In the early 1970s, Kabul, then a city of 650,000, had no landfills. Instead an efficient “kid-based” system kept the city free of trash. Each morning, neighbor_hood residents dumped their trash and food waste at designated spots. Teams of children with gunnysacks sorted the refuse, bagging the recyclables they found. When only food scraps remained, goatherds arrived with their flocks and fresh hay brought by donkeys was spread over the garbage. The four-footed kids grazed the hay and garbage down to bare earth while the two-footed kids made their way through the congested maze of the Old Bazaar. There, wholesalers bought the bones, metal, rubber, paper, cloth, and plastic from the children and delivered it all to factories and workshops. Everything was recycled.
– Bill Witt ©1974
Peace Corps Volunteer (TELF–School for Male Nurses), 1973-75 Afghanistan
Afghanistan/Jomhuri-ye Eslami-ye Afghanestan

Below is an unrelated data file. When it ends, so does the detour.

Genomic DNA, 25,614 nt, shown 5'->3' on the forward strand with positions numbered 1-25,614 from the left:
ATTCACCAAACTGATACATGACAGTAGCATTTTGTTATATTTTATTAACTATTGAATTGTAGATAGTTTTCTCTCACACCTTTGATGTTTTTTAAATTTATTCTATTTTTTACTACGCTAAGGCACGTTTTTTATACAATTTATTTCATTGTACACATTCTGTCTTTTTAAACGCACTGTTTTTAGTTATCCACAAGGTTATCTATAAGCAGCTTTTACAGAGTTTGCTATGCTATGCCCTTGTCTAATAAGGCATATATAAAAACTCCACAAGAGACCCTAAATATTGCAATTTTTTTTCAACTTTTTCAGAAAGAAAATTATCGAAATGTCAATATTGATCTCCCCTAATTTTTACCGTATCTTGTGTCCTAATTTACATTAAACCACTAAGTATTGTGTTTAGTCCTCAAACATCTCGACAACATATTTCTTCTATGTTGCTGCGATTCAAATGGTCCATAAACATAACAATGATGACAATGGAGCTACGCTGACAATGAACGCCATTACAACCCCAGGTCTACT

In Southern Asia, mostly rugged mountains; plains to north and south. 652,230 km2 (slightly < TX), 12% arable.
Capital Kabul (pop est. 1.4M)
Population 29.8M (161/km2)
Life expectancy 45 years
Languages Afghan Persian or Dari (official) 50%, Pashto (official) 35%, Turkic languages (primarily Uzbek & Turkmen) 11%, 30 minor languages 4%, much bilingualism
Religions Sunni Muslim 80%, Shia Muslim 19%, other 1%
Ethnic Groups Pashtun 42%, Tajik 27%, Hazara 9%, Uzbek 9%, Almak 4%, Turkmen 3%, Baloch 2%, other 4%
Gov’t Islamic Republic
PCVs 1962-79, English language, vocational education, university math, agriculture, engineering, architecture, health, nursing and business ed (Volunteers served: 1,652)
Nat’l holiday Independence Day (National Day) 19 August (1919)